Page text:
Camping ground, battle ground or just losing ground for coastal adaptation to climate change

Ms Anne Leitch1

1Griffith University, Gold Coast, Australia


Caravan parks and camping grounds on coastal Crown land are well known for the important role they play in terms of social and economic benefits in terms of tourism, lifestyle, affordable housing options and community building.  What is often overlooked is the future of caravan parks in a changing climate.  Coastal caravan parks can be located in low lying areas that are already vulnerable to flooding, however they also play a role as areas of low intensity development that can provide a buffer zone for coastal adaptation to sea level rise. Recently, caravan parks are undergoing changes which result in their conversion to more permanent structures, either through gentrification of the park itself or a change in land use to apartment development. This paper reports on a case study of a caravan park in Brunswick Heads in northern New South Wales, Australia.  Analysis of discourse in the local news media over an eight year period describes key themes such as the changing tenure of the park from local to state government management and the park’s evolving infrastructure to include cabins and an altered foreshore. Also discussed are the themes around community engagement—and community conflict– accompanying these changes. This study is significant as it provides an example of coastal change that, if not managed effectively, will reduce potential options to respond to future climate change impacts.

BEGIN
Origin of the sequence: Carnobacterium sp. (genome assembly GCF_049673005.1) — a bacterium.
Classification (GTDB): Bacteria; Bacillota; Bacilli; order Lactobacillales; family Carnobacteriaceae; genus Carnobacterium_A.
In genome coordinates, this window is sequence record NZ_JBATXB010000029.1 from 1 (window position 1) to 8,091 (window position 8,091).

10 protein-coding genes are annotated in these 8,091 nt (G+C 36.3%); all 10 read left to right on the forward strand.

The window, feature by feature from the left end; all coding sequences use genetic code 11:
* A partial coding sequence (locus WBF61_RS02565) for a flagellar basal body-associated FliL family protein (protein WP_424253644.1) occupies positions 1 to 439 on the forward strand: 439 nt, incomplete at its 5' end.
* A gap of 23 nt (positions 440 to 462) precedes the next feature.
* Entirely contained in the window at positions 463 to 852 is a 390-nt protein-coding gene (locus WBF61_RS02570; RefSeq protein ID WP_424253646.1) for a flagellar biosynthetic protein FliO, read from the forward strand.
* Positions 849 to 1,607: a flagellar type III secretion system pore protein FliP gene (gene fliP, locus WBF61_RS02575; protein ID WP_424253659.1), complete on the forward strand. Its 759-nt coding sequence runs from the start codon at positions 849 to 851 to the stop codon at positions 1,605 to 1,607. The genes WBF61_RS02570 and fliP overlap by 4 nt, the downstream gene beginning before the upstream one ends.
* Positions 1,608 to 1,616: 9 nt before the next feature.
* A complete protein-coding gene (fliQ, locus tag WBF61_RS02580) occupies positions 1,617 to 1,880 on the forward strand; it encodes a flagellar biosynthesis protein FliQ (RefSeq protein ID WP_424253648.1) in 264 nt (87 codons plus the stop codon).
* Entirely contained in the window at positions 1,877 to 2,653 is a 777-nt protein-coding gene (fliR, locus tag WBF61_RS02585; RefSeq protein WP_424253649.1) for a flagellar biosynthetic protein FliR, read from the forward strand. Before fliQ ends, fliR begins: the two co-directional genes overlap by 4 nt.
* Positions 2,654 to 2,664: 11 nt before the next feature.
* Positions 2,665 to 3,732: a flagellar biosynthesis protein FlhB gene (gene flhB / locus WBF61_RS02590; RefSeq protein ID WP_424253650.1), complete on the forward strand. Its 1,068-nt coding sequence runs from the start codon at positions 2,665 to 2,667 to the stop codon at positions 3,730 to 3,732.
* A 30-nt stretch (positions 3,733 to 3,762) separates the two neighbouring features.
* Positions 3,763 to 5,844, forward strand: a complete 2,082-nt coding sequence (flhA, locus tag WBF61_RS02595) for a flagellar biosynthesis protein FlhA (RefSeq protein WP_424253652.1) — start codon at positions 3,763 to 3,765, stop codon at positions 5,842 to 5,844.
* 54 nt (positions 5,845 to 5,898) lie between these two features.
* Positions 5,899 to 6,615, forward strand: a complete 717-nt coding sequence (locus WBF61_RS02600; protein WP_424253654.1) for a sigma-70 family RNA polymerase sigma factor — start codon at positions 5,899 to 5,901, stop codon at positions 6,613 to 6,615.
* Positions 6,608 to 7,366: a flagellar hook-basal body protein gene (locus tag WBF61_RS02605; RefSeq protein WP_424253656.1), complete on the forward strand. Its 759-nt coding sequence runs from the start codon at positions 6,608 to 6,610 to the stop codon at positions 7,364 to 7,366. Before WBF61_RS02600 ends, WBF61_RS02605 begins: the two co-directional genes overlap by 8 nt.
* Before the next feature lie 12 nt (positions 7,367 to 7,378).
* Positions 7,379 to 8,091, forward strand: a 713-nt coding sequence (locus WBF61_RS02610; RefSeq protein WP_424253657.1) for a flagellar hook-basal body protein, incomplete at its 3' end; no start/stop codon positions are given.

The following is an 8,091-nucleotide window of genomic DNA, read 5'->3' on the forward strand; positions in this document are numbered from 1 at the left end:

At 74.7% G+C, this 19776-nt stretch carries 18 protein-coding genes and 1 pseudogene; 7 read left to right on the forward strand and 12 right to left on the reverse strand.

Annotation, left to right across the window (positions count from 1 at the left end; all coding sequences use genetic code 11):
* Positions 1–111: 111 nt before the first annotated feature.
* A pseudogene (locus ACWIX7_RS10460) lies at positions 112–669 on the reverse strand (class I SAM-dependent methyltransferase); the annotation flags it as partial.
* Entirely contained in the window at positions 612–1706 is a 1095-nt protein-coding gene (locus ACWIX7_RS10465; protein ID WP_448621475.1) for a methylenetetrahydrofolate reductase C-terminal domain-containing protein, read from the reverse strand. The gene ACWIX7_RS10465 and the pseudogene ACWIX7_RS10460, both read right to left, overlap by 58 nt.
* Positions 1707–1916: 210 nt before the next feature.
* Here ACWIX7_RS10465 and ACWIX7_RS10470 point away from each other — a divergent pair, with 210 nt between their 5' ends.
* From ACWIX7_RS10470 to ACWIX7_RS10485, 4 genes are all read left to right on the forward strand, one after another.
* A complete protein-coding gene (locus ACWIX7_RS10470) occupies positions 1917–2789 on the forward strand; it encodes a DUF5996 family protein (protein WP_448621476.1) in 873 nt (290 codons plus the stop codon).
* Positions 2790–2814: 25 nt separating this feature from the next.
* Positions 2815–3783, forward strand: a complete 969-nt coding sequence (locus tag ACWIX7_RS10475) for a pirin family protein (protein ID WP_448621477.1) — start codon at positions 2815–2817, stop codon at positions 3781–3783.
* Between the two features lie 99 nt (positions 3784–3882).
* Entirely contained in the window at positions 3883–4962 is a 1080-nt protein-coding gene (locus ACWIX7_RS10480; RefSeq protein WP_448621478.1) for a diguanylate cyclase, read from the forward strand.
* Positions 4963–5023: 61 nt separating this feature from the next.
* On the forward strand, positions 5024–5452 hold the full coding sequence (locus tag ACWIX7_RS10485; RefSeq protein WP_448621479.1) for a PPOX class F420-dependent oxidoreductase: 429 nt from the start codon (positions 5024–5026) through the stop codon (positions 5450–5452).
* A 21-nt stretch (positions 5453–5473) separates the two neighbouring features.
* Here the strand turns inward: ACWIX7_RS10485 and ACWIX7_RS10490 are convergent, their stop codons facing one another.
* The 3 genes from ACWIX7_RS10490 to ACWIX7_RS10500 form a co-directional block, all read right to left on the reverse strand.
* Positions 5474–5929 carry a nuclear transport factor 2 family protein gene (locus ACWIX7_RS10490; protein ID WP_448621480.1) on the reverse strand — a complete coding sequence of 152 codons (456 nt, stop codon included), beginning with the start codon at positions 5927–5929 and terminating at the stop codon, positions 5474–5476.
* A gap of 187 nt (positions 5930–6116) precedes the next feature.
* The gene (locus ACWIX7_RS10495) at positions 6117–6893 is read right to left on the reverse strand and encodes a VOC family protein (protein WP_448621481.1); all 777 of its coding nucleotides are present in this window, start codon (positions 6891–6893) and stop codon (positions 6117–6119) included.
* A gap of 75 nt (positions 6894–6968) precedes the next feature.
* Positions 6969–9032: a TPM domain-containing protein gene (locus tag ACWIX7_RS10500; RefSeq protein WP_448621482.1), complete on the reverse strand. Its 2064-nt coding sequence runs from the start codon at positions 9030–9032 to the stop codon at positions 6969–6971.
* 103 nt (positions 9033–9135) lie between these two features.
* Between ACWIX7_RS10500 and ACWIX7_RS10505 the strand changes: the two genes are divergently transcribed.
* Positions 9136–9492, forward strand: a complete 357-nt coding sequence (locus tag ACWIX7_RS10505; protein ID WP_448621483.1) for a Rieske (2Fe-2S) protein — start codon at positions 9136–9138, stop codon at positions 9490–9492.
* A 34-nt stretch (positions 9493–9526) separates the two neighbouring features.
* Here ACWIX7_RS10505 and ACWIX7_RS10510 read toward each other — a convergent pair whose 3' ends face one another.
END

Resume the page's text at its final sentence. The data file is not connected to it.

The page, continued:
Anne has a Bachelor of Science (USyd), (Hons GU) with a major in marine and coastal science, a Masters of Communication (QUT) and am about to complete a PhD (JCU) in social science looking at local government, social resilience and planning for sea level rise. I have worked in multidisciplinary research teams in Australian as well as international research projects in South Africa, Indonesia and Vietnam. My contribution to these projects has been developing or evaluating tools, strategies and material to support communication, and engagement for managing natural resources or adapting to climate change.

About the Association

The Australian Coastal Society (ACS) was initiated at the Coast to Coast Conference in Tasmania in 2004. The idea was floated as a means for those interested in coastal matters to communicate between conferences and where possible take resolutions of the conference to appropriate levels of government.

The idea was discussed further at the Coast to Coast Conference in Melbourne in 2006 and it was agreed that Bruce Thom develop a constitution of a company limited by guarantee that would operate on a national basis.

This plan was accomplished and in 2008 at the Coast to Coast Conference in Darwin the constitution was ratified and an Executive appointed. The company received charitable status in 2011.

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